Colorectal cancer is a significant cause of morbidity and mortality for men and women in the United States. Overall, almost 6% of Americans will develop this disease during their lifetime. Estimates for 2001 called for 138,900 incident cases and 57,100 deaths from colorectal cancer, making it the second most common visceral malignancy and the third most common cancer killer in both genders. Twenty percent of patients present with metastatic disease, and approximately 30% of patients ostensibly cured by surgical resection will develop unresectable locally recurrent or distant disease. The 5-year survival rate for patients with metastatic disease is only 6%, suggesting a need for more effective chemotherapy for advanced tumors.
Routine chemotherapy for metastatic colorectal cancer has been unsatisfactory, although fluorouracil(Drug information on fluorouracil) (5-FU)-based chemotherapy has been used for 5 decades. The current standard therapy for patients with untreated colorectal cancer is the 5-FU plus leucovorin combination given with irinotecan(Drug information on irinotecan) (CPT-11, Camptosar), a topoisomerase I inhibitor. "Standard" North American dosing (each drug given weekly × 4 every 6 weeks) achieves response rates of 39% and a median overall survival of 14.8 months, with grade 3/4 diarrhea occurring in 23% and severe to life-threatening neutropenia occurring in 54% of patients. Administering at least some portions of the 5-FU by continuous infusion decreases toxicity and may be associated with longer median survival. Overall, most patients with metastatic colorectal cancer die within 2 years; there is clearly significant room for improvement in outcome.
Chemopreventive agents play a role in impeding the development of colorectal cancer, and some of these drugs might be useful in treating established disease as well. The arachidonic acid cascade contains enzymes linked to colorectal cancer development, and existing chemopreventive agents impair those reactions. Arachidonic acid, which is derived from the diet, resides in cell membranes in ester form with phospholipids. High saturated fat diets promote colorectal cancers initiated by chemical carcinogens, and while the mechanism is not entirely understood, tumor promotion also may be related to a change in the composition of the colorectal cancer cell membranes.
Nicholson et al analyzed the fatty acid content of normal colonic mucosa and tumor mucosa from Wistar rats. Weanling rats were fed a low- or high saturated fat diet, and a subsample of rats in each group received the carcinogen azoxymethane intraperitoneally. After humane killing, colon and rectum were excised, and fatty acid methyl esters in the cell membranes were analyzed. There was a significantly higher proportion of arachidonic acid in tumor cell membranes as compared with normal colorectal tissues, regardless of dietary composition. The higher saturated fat diet was associated with greater tumor promotion than was the low-fat diet.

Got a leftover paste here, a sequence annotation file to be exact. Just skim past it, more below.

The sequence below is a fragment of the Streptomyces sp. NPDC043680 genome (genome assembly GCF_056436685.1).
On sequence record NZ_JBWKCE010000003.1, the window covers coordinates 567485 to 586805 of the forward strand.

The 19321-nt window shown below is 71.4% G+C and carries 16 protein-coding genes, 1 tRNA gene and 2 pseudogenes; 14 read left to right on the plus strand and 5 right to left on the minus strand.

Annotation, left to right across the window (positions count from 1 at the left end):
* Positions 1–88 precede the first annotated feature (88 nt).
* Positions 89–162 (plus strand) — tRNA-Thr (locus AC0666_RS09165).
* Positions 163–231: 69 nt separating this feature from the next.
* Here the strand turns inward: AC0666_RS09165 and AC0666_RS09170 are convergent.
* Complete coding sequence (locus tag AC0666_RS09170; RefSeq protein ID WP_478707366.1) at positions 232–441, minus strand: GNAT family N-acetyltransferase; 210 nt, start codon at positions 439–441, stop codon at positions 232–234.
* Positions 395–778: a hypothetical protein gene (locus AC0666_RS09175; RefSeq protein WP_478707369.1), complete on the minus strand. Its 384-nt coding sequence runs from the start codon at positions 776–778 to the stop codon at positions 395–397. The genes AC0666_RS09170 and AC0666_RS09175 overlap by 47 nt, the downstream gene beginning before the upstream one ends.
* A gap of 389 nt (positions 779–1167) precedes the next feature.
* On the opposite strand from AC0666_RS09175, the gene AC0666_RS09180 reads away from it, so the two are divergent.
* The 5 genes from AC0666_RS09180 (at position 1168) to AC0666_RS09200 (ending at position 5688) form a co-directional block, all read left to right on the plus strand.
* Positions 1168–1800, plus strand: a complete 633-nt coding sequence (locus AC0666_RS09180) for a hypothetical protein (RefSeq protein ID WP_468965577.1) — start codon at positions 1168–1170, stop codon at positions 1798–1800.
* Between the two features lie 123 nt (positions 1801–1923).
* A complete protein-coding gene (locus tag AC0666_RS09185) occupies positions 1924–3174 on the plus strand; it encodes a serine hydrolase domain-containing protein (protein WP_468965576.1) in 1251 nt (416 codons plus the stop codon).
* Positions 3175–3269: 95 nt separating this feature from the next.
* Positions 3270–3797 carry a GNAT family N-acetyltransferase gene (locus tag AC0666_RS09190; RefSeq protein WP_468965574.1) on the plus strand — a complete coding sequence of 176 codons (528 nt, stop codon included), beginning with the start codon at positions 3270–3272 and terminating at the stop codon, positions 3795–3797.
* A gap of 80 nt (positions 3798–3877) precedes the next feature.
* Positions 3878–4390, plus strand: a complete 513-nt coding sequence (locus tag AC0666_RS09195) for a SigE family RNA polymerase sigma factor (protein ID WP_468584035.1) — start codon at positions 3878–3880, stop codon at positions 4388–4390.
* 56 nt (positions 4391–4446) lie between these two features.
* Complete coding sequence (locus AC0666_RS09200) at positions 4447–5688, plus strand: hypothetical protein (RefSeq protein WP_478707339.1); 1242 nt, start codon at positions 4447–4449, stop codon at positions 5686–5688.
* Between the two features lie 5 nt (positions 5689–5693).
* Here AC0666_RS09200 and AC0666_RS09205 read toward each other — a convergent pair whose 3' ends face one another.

Eicosanoids are 20-carbon arachidonic acid metabolites that take the form of prostaglandins, thromboxanes, and leukotrienes. Series-2 prostaglandins are specific substances hypothesized to have a role in colorectal carcinogenesis, since they modulate the growth of several cell types. Indirect evidence to support this exists: arachidonic acid mobilization is linked to a wide variety of biologic signal transduction pathways, and this process is fairly tightly regulated in the gastrointestinal (GI) tract. Prostanoid synthesis is enhanced by a variety of growth factors, and PGH2 synthase (another name for cyclooxygenase [COX]) is homologous to the product of a proliferation-associated gene. Human colonic mucosa is known to have the ability to synthesize multiple eicosanoids, and tumor cells produce larger quantities of certain prostaglandins than does surrounding mucosa.
Other non-growth-regulated mechanisms for prostaglandin-induced tumor initiation and promotion exist. For example, tumor growth is enhanced in the setting of immunosuppression. Colony-stimulating factors released by tumors can cause mononuclear cells to secrete PGE2, which influences activity of T cells and natural killer cells, the cells that may be involved in immune surveillance. Prostaglandins regulate platelet function, and tumor-platelet aggregates are proposed to activate cancer cells for vascular attachment, promoting metastases. PGI2, a platelet inhibitor, inhibits metastases of colon carcinoma. Also, E-series prostaglandins are angiogenic, and tumor-induced angiogenesis is strongly tied to growth and metastasis.
Cyclooxygenase-2 (COX-2) Expression and Inhibition